the fires gave rise to misalignment, and a quarter of the
grain harvest was lost. Multibillion amounts were allocated
to farmers in crisis. The Russian Federation stopped its
large export of wheat, which contributed to higher world
The terror continued to plague the federation during the
year. The worst attacks were two suicide bombings in the
Moscow metro in April, when more than 40 people were killed
and 80 were injured. According to police, the killing was
carried out by two women and was believed to be revenge for
a military operation against a village in Ingushia. At the
same time, many policemen were killed in the bombing. Since
the Russian military defeated most of the resistance in
Chechnya, violence in the neighboring republics of Ingushia
and especially Dagestan increased, with frequent assaults
and many deaths. In North Ossetia, suicide bombers killed 17
people and injured over a hundred in September.
A Polish tragedy led to an unexpected rapprochement
between the Russian Federation and Poland. In April, Prime
Minister Putin visited the Russian city of Katyn with the
Polish Prime Minister to honor the memory of the thousands
of Polish officers massacred by the Red Army in 1940. Three
days later, a Polish government plan collapsed with the
Polish presidential couple and a number of leading Poles on
their way to a memorial Katyn. Subsequently, the Russian
Federation published secret documents on the Katyn massacre,
and in November Parliament adopted a statement that the
Katyn massacres were carried out on direct order by Soviet
dictator Josef Stalin. The statement was described as
historical. At the same time, President Medvedev signaled an
upcoming stalinisation campaign. He explained that the past
must be processed by opening secret Soviet archives and
"perpetuating" the sacrifice of the totalitarian regime.
President Medvedev visited Poland at the end of the year.
There were positive signals in relation to the US. In
April, the presidents of the Russian Federation and the
United States signed a new so-called START agreement to
reduce the number of nuclear warheads, missiles and bombers.
NATO declared at its summit in November that it no longer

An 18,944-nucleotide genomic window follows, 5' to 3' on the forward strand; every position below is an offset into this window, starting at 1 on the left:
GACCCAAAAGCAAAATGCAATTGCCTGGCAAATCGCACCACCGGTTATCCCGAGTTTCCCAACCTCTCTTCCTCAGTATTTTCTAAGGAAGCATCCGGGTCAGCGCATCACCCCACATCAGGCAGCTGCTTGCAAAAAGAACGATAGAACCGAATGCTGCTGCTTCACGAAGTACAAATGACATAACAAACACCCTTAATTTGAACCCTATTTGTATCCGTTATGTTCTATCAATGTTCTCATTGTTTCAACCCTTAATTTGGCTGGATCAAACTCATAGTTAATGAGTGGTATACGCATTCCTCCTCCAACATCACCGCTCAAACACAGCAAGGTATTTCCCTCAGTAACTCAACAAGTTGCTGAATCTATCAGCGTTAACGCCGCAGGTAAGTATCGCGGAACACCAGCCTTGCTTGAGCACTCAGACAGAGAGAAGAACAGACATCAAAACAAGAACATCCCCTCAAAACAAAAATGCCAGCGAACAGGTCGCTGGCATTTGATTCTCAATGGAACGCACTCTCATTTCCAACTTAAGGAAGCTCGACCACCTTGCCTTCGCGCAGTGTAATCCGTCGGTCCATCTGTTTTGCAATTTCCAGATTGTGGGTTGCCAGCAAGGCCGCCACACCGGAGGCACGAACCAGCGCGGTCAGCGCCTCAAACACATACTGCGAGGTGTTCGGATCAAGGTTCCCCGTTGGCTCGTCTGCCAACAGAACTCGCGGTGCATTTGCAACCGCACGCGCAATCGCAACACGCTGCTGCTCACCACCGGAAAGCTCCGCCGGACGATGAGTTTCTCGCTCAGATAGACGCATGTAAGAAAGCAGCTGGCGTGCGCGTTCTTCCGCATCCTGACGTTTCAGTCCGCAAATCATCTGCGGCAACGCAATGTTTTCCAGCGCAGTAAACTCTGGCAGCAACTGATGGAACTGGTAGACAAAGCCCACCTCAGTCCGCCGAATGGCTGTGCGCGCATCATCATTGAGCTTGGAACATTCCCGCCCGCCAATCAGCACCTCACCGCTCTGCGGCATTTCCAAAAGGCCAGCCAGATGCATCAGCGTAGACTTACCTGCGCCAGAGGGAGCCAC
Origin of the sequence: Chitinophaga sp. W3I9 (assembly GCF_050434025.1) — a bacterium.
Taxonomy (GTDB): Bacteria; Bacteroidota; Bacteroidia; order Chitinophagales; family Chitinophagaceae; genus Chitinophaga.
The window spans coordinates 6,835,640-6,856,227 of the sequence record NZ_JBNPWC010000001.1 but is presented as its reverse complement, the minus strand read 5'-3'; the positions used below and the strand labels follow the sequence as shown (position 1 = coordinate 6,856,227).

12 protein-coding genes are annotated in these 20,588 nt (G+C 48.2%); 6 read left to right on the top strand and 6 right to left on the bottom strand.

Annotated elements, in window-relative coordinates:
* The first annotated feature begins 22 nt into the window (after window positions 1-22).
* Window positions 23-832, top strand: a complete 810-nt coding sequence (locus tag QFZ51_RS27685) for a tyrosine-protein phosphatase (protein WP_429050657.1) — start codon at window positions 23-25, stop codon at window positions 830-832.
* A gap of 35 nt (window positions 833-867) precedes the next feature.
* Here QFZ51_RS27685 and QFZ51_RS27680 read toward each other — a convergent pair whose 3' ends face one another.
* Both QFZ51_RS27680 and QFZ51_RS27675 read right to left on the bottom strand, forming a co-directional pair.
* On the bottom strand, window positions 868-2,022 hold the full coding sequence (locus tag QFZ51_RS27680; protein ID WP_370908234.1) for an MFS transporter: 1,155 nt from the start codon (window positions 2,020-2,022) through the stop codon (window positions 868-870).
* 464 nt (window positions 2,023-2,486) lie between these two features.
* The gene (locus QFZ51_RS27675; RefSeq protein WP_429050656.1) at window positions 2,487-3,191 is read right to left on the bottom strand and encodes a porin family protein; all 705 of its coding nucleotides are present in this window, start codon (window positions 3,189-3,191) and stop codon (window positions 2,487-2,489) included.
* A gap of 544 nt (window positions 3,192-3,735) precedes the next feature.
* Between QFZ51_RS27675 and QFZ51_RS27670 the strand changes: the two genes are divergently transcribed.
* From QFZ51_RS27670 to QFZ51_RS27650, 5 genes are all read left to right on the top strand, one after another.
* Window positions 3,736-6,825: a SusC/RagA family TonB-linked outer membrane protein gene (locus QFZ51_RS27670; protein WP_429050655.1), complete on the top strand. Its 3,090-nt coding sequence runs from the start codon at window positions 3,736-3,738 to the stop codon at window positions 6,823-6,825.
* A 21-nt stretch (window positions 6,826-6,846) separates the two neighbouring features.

saw the Russian Federation as an enemy and promised to
increase security cooperation with Moscow. NATO also opened
up for the Russian Federation to participate in the Western
Defense Alliance's planned new missile defense. President
Medvedev reacted positively but stressed that the Russian
Federation must become an equal partner. At the same time,
he emphasized that the alternative to collaboration was
cutting armor. During the fall, the federation participated
in a unique collaboration with the United States in
Afghanistan, where a joint crackdown on drug production was
In May, the Russian Federation joined the UN Security
Council in tightening UN sanctions against Iran for failing
to suspend its nuclear program. Then Moscow stopped the sale
of advanced anti-aircraft robots to Iran, something the US
has long requested.
However, after Medvedev's visit to the White House in
June, a spy deal was unveiled in the United States, with ten
people arrested by the US FBI's suspected police spying for
the Russian Federation.
Relations with China were strengthened. In August, Prime
Minister Putin opened a new oil pipeline from Siberia to
China, and in September, President Medvedev met his Chinese
counterpart in Beijing for talks on new economic
cooperation. The Russian Federation hopes to sell large
quantities of gas to China in the future.
Moscow's incumbent mayor Yuriy Luzhkov - an ally of Prime
Minister Putin - ended up in disgrace with President
Medvedev during the year and was subjected to media
criticism and protest demonstrations. In September, he was
dismissed by Medvedev, who was thus deemed to have proved
that he could make decisions without Putin's approval.
In November, former Russian Prime Minister Viktor
Chernomyrdin, 72, died.